Two-day Conference on Sensibilities of Transformation
The Linguistic Turn and Contemporary Japanese Literary Criticism
Saturday, April 20, 2002The decade between the mid-1970s and the mid-1980s saw a revolution in the study of modern Japanese literature. A new generation of scholars arose in revolt against the largely positivistic methodologies that had dominated postwar scholarship. Works such as Maeda Ai's The Establishment of the Modern Reader (Kindai dokusha no seiritsu, 1973), Kamei Hideo's Transformation of Sensibility (Kansei no henkaku, 1983), Noguchi Takehiko's The Japanese Language in Fiction (Shosetsu no Nihongo, 1980), and Karatani Kojin's Origins of Modern Japanese Literature (Kindai Nohon bungaku no kigen, 1980), began the process of challenging orthodox interpretation, often introducing new methodologies in the process: structuralism, semiotics, phenomenological linguistics, and many others.
9:30 AM - 5:00 PM
Herbert Morris Seminar Room
306 Royce Hall
Los Angeles, CA 90095-1487
With a quarter century of history behind this trend, it seems an appropriate time to reflect on the impact of this revolution, both in terms of the new possibilities it created and the shortcomings it was unable to overcome. This conference will carry out a critical reassessment of the linguistic turn, exploring the political implications of the new scholarship, extending possibilities that it first opened, as well as exploring questions it was unable to raise. Scholars from a variety of disciplines and areas will present papers helping us to understnad where the linguistic turn has brought us and suggesting new possibilities for future directions.
Friday, April 19, 2002
1:30 p.m. Welcoming remarks
1:45 p.m. Panel one: The Politics and Practice of the Linguistic Turn
Chair: Shoichi Iwasaki (UCLA)
--Tomiko Yoda (Duke University), "The 'Textual Turn' in Heian Literary Studies: The Tokieda Legacy"
--Norma Field (University of Chicago), "Thinking about Form and Ideology: 'Literature Revolution through the Short Fiction of Kobayashi Takiji"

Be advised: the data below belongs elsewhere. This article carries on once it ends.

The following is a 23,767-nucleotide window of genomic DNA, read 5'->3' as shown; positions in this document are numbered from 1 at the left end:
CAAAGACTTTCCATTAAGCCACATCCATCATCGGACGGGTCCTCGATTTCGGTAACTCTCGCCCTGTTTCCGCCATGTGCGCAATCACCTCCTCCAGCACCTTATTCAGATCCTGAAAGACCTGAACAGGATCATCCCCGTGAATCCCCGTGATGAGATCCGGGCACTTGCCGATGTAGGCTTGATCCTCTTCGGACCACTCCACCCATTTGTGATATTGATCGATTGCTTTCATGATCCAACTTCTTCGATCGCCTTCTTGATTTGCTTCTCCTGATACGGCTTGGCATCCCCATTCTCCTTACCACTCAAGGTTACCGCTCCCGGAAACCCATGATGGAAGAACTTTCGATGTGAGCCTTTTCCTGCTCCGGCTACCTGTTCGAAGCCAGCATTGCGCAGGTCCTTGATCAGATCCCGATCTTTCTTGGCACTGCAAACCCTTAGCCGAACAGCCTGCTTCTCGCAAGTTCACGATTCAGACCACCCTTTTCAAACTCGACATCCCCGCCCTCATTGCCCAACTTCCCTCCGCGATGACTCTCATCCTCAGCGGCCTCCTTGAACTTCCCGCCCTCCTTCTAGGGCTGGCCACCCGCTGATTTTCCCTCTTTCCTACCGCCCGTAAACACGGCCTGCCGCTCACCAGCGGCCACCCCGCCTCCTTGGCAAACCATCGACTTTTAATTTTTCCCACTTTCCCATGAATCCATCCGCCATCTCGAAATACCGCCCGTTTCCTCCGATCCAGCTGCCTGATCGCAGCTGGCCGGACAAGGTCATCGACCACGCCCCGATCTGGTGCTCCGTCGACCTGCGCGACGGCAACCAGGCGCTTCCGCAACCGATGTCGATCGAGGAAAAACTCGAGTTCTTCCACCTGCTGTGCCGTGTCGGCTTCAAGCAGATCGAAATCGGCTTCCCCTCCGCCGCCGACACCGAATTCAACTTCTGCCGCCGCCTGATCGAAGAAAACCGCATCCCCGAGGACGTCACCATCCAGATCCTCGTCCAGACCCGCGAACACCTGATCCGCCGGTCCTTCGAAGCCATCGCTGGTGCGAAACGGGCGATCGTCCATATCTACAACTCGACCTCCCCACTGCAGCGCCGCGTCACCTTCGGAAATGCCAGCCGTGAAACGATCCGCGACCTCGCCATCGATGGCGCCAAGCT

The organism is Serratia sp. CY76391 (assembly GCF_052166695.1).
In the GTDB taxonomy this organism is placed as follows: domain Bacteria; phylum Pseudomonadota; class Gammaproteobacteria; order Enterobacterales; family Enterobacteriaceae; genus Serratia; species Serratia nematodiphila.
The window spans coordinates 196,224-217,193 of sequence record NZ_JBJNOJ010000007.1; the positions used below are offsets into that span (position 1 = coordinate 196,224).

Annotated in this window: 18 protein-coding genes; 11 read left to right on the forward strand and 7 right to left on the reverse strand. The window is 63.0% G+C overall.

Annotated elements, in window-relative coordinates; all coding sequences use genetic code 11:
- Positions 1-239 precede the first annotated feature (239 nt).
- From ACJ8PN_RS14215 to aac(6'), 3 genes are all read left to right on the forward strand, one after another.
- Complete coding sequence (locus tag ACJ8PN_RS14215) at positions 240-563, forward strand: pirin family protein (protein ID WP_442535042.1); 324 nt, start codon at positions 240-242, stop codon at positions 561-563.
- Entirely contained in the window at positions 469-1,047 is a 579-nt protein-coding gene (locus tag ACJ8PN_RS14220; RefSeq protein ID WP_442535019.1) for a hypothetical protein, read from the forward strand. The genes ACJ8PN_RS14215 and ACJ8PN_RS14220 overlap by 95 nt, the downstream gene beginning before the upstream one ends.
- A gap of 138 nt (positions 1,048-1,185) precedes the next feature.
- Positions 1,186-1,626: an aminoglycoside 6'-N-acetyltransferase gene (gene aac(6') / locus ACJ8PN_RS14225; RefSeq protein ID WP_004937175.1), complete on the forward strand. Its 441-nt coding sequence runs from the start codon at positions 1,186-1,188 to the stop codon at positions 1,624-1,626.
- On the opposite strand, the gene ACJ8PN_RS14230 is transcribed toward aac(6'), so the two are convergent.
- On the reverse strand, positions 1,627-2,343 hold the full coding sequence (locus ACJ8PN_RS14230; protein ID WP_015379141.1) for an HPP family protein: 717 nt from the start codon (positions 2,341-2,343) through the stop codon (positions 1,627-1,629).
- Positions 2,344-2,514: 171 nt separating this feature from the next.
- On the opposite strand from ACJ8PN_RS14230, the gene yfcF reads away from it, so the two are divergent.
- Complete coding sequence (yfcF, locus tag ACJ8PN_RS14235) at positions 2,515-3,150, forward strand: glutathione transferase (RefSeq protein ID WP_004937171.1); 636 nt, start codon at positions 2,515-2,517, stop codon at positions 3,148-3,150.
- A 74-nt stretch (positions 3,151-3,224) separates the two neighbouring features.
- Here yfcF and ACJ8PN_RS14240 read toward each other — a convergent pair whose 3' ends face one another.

--John Whitman (Cornell Univeristy), "Kokugogaku vs. Gengogaku: Language Process Theory and Tokieda's Construction of Saussure, 50 Years Later"
--Satoshi Kinsui (Osaka Univeristy)
--Theodore Huters (UCLA)
4:30 p.m. Keynote Address
--Kamei Hideo (Hokkaido University), "Theories of Language in the Fields of Philosophy and History: Japan in the 1970s"
Moderator: Michael Bourdaghs (UCLA)
5:30 p.m. Public Reception
Saturday, April 20, 2002
9:30 a.m. Panel Two: The Uses of Meiji Literature
Chair: Seiji Lippit (UCLA)
--Joseph Essertier (UCLA), "The Propriety of Literary Form in Mid-Meiji"
--Guohe Zheng (Ball State University), "A Linguistic Approach to Kajin no kigu
--Kohno Kensuke (Nihon University), "The Age of the Prize-Contest Novel"
Discussant: Richi Sakakibara (Shinshu University)
1:00 p.m. Panel Three: Textual Subjects and the Rise of Modern Literature
Chair: Namhee Lee (UCLA)
--Atsuko Ueda (University of Illinois at Urbana-Champaign), "The Genealogy of the Modern Shosetsu: Tsubouchi Shoyo's Shosetsu shinzui"
--Susie Jie Kim (UCLA), "Becoming Modern: Subject Formations in Turn-of-the-Century Korean Fiction"
--Leslie Winston (Conneticut College), "The Voice of Sex"
Discussant: Christopher Bolton (UC-Riverside)
3:30 p.m. Panel Four: The Voice(s) of the Other
Chair: Mariko Tamanoi (UCLA)
--Mirana May Szeto (UCLA), "From the Princess to Bare Life: Kawashima Yoshiko and the Constitutive Dangers of the Nation and the Citizen"
--Charles Shiro Inouye (Tufts University), "Centering the Word: Beyond Orality/Literacy"
--Jennifer Lee (UCLA), "Between Speakers and Languages: Narrating Trauma in Yu Chongjun and Ooka Shohei"
Discussant: Rachel C. Lee (UCLA)
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